You know it has to end. You’ve figured that out. You know what it is that must end, and you’ve determined the best time. Now it’s time to figure out how to end well. 

Whether it’s a business, a business relationship, or a personal relationship, none of us want to further complicate things by having a messy, ugly ending. At the start of an ending, most of us establish a determination and intention to end relationships as amicably as possible. But, often, along the way, someone says or does something that offends, and things turn sour. 

How can you do your part to end well? 

The Four Agreements 

In his book The Four Agreements, Don Miguel Ruiz lays out four solid principles for leadership and life that I think apply beautifully to ending well. Here they are: 

  1. Be impeccable with your word. This can be a tough one in endings, especially if we get feeling vindictive after a perceived slight or stab from the other party. If you have ensured that you didn’t make promises you couldn’t keep or offer to do things that compromise your boundaries, you will never regret keeping your word.  
  2. Don’t take things personally. This one’s even tougher! When things are ending, we are already feeling sad and processing grief and other emotions. This can put us in a place where it is easier to take things personally and get offended. However, even if whatever is said or done by another party is intended personally, you don’t have to receive it personally. Take responsibility for your own words and actions and let others take responsibility for theirs. Sometimes, I go as far a to say, “That’s not mine. I don’t own that.” It really helps if you are grounded in yourself, knowing who you are and what you can own in a given situation; then it’s easier to let go of what you don’t own.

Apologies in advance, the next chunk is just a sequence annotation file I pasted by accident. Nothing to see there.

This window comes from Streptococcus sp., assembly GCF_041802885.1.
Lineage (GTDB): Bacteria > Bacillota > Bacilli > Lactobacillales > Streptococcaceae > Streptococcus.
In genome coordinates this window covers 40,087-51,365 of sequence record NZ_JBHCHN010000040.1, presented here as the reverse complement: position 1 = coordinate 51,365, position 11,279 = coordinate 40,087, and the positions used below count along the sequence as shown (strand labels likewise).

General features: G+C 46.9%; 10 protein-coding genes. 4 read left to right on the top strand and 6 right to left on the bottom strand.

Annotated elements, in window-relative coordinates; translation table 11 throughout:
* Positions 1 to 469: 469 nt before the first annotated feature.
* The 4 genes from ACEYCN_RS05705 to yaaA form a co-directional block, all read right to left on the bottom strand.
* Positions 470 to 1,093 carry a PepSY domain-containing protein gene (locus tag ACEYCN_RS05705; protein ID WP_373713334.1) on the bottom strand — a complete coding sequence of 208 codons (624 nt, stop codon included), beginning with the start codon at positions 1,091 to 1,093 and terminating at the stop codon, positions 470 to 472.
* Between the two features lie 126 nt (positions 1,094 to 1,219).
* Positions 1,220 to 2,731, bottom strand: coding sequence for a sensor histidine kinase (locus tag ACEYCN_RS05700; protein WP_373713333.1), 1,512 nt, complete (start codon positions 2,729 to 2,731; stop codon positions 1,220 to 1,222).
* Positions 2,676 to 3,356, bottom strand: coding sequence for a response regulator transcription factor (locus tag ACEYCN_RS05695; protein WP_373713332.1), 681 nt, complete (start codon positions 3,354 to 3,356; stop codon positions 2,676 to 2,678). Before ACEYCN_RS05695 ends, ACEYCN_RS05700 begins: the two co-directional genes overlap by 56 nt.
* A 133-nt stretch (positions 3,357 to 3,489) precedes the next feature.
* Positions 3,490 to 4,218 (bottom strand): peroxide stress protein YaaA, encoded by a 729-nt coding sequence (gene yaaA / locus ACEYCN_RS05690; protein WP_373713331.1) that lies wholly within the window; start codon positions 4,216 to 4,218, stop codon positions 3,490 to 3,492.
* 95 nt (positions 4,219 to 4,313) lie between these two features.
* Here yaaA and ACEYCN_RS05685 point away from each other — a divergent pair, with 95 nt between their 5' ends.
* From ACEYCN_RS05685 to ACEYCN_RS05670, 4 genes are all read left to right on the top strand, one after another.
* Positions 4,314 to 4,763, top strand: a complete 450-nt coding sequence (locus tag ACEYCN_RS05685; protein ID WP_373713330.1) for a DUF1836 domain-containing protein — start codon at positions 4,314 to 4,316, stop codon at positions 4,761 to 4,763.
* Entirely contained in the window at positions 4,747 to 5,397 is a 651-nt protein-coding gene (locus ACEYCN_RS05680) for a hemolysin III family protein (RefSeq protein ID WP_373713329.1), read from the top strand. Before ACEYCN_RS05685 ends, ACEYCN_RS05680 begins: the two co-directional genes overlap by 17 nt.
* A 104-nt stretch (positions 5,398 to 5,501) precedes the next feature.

3. Don’t make assumptions. Here’s how I have learned (am learning) to do this one: avoid the word “because”. When you are stating something that is a fact, it’s a fact. “This happened”. “He/she/they did this.” When you add the word “because” to that, everything after that word is an assumption… a judgment. You don’t actually know the motives and reasons behind someone’s words or conduct. And usually, when I am making “because” statements, I’m looking for an ally who can validate my offense and be offended with me. If we avoid making assumptions, we can avoid taking damaging, harmful action in reaction, which leads us to be offside on agreements Number one and two! So, ditch “because”. 
  4. Always do your best. Have you noticed that, sometimes, people use “Well, I did my best!” as a defense or excuse? Let’s not do that. It’s always possible to say, “I am learning to do better.” You may have actually done the best at the time, based on your skill and knowledge levels, and we can always learn and grow better, too. It’s possible for both to be true at the same time. Take time to reflect, deconstruct, and learn. And, if you can say you honoured agreements number one through three, I’ll bet you have done agreement number four, too. 

Head High, Conscience Clear 

Endings are hard. They are emotional. Do yourself a favour and adopt the four agreements as your standards for endings. If you do, you can rest assured that you will walk away with a clear conscience, your head held high. 

If you are ending a business or business relationship, let’s talk. I’d like to help you walk through it and get yourself to a place of renewal. 

And, as always, stay on point!